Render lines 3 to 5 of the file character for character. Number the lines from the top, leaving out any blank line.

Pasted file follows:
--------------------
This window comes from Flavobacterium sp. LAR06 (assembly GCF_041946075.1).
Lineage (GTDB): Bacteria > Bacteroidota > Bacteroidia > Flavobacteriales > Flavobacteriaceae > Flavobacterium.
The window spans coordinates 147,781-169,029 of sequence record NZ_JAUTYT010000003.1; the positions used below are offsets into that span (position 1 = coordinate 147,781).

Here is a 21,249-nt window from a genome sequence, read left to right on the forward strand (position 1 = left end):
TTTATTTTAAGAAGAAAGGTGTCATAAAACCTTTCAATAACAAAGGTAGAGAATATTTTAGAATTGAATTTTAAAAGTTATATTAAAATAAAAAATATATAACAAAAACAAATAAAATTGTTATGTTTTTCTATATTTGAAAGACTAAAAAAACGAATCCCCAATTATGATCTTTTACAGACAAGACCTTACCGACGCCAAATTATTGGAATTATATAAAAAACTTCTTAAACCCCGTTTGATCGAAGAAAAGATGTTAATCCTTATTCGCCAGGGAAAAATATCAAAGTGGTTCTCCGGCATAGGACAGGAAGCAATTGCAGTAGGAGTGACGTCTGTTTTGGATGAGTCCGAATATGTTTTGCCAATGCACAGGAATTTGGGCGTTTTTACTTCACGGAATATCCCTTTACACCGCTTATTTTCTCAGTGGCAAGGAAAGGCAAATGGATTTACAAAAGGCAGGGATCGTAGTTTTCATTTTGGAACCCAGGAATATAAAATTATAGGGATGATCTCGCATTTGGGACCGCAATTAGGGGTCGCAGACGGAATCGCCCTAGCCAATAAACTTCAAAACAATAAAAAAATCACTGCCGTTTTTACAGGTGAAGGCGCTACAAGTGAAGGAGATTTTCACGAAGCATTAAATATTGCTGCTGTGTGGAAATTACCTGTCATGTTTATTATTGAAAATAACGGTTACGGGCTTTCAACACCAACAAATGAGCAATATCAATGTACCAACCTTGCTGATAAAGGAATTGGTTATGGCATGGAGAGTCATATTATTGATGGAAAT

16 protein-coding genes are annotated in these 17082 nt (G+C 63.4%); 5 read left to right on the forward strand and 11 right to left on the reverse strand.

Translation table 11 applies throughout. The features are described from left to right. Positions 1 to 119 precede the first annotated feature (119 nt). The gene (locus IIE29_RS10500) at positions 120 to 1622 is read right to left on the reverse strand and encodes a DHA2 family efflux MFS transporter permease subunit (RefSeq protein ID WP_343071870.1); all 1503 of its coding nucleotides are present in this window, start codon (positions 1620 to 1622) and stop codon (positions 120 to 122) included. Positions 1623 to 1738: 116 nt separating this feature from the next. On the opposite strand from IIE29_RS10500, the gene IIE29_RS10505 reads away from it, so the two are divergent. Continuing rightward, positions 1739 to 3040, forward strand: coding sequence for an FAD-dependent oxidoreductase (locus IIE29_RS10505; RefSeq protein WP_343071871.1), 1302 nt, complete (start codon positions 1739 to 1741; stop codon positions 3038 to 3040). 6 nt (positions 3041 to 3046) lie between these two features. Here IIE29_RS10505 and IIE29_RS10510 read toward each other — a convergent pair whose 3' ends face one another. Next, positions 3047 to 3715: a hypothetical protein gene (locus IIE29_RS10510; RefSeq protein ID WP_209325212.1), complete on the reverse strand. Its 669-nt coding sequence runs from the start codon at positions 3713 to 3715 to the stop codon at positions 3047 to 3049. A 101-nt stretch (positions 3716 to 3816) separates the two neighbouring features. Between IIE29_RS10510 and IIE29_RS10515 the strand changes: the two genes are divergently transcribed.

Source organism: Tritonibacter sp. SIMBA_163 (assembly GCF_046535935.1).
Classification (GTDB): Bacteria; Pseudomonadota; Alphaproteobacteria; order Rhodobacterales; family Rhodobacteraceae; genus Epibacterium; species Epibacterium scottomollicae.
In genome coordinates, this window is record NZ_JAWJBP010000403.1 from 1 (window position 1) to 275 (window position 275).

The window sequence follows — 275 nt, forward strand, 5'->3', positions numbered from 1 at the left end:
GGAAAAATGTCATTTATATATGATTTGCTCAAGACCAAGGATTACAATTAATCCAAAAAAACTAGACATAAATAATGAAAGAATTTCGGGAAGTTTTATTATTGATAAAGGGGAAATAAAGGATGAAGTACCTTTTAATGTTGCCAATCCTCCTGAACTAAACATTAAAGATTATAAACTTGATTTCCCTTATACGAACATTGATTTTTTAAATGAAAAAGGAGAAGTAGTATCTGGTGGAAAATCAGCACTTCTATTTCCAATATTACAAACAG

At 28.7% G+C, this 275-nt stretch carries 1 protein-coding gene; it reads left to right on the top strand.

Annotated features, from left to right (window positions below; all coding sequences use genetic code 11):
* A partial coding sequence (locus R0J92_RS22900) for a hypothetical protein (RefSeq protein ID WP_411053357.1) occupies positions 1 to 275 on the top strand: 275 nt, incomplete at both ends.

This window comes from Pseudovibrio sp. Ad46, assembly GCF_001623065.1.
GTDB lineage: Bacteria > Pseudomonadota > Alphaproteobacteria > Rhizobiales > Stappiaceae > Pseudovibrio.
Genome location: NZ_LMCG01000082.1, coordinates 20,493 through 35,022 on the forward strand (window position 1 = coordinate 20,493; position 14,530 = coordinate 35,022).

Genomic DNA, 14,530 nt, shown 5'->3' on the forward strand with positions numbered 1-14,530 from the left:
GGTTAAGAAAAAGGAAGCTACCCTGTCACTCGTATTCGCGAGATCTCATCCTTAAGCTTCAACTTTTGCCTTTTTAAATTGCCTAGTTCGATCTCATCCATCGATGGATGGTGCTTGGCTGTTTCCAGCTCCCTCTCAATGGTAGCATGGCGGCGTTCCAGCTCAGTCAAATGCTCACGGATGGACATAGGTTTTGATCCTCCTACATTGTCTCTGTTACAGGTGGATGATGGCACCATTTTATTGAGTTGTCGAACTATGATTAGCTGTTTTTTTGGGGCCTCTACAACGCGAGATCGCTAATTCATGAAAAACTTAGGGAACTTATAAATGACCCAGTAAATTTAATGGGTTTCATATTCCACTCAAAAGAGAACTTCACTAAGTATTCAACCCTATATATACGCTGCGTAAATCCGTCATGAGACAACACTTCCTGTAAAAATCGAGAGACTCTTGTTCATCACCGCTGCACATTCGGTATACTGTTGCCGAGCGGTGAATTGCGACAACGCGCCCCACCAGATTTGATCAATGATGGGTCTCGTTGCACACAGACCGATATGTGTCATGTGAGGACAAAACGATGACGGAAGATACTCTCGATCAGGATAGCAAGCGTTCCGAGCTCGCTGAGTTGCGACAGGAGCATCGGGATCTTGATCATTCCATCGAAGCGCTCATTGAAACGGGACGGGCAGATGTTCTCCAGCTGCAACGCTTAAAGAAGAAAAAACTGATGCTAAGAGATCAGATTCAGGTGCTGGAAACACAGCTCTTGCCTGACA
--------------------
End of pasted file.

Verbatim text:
The window spans coordinates 147,781-169,029 of sequence record NZ_JAUTYT010000003.1; the positions used below are offsets into that span (position 1 = coordinate 147,781).

Here is a 21,249-nt window from a genome sequence, read left to right on the forward strand (position 1 = left end):
TTTATTTTAAGAAGAAAGGTGTCATAAAACCTTTCAATAACAAAGGTAGAGAATATTTTAGAATTGAATTTTAAAAGTTATATTAAAATAAAAAATATATAACAAAAACAAATAAAATTGTTATGTTTTTCTATATTTGAAAGACTAAAAAAACGAATCCCCAATTATGATCTTTTACAGACAAGACCTTACCGACGCCAAATTATTGGAATTATATAAAAAACTTCTTAAACCCCGTTTGATCGAAGAAAAGATGTTAATCCTTATTCGCCAGGGAAAAATATCAAAGTGGTTCTCCGGCATAGGACAGGAAGCAATTGCAGTAGGAGTGACGTCTGTTTTGGATGAGTCCGAATATGTTTTGCCAATGCACAGGAATTTGGGCGTTTTTACTTCACGGAATATCCCTTTACACCGCTTATTTTCTCAGTGGCAAGGAAAGGCAAATGGATTTACAAAAGGCAGGGATCGTAGTTTTCATTTTGGAACCCAGGAATATAAAATTATAGGGATGATCTCGCATTTGGGACCGCAATTAGGGGTCGCAGACGGAATCGCCCTAGCCAATAAACTTCAAAACAATAAAAAAATCACTGCCGTTTTTACAGGTGAAGGCGCTACAAGTGAAGGAGATTTTCACGAAGCATTAAATATTGCTGCTGTGTGGAAATTACCTGTCATGTTTATTATTGAAAATAACGGTTACGGGCTTTCAACACCAACAAATGAGCAATATCAATGTACCAACCTTGCTGATAAAGGAATTGGTTATGGCATGGAGAGTCATATTATTGATGGAAAT